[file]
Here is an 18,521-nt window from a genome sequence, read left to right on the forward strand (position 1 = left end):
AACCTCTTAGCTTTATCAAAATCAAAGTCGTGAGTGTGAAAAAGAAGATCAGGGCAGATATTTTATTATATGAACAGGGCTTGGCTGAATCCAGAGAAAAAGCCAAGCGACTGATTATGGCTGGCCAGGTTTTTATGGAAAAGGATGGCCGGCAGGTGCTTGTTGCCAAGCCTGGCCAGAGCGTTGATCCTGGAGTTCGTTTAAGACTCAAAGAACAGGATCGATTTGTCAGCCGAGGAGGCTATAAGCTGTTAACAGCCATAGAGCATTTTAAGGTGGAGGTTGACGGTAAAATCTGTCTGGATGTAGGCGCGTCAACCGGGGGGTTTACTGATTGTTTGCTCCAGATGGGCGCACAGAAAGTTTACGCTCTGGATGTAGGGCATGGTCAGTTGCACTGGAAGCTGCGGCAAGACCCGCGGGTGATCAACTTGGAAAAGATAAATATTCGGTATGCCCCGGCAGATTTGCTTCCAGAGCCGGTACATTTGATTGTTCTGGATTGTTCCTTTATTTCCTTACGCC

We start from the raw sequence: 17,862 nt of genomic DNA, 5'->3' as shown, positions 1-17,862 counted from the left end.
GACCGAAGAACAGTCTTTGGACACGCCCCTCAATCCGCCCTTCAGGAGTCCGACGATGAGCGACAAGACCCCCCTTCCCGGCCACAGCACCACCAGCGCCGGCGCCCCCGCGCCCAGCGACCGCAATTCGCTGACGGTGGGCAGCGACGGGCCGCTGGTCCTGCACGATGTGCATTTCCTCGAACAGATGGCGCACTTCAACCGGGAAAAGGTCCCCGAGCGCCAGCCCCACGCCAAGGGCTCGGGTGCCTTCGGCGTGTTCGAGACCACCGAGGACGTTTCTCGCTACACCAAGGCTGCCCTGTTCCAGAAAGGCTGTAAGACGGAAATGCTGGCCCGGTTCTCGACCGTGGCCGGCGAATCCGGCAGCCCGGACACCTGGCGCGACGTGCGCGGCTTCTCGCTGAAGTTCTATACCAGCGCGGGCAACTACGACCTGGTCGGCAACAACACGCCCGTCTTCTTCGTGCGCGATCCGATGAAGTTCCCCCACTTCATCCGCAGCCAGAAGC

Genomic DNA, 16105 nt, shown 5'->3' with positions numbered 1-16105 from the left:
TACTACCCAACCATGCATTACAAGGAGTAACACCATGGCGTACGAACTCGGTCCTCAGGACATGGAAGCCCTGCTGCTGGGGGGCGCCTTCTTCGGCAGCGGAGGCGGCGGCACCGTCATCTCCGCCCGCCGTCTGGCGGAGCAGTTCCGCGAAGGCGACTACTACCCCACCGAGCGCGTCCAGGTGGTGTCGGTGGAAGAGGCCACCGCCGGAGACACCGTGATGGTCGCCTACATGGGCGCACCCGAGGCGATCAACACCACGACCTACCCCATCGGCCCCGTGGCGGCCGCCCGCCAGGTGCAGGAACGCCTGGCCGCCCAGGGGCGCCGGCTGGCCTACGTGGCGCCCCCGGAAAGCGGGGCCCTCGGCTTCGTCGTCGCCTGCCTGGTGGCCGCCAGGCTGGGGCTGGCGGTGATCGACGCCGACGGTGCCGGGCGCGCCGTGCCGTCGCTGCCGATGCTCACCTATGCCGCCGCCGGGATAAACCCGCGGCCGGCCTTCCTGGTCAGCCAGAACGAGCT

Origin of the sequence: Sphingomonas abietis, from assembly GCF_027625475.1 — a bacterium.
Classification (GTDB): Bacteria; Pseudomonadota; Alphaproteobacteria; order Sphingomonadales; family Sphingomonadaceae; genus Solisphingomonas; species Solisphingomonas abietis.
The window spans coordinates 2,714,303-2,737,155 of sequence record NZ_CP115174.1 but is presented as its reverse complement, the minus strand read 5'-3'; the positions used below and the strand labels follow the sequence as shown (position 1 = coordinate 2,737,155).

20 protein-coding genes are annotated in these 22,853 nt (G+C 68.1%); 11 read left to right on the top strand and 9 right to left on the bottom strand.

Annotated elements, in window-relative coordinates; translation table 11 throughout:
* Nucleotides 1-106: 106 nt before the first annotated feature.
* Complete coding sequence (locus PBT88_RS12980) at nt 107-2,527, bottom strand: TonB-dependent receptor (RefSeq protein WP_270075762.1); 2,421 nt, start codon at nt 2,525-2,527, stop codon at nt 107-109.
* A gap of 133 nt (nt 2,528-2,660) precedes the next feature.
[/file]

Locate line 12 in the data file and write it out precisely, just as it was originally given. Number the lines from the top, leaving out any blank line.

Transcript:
* Nucleotides 1-106: 106 nt before the first annotated feature.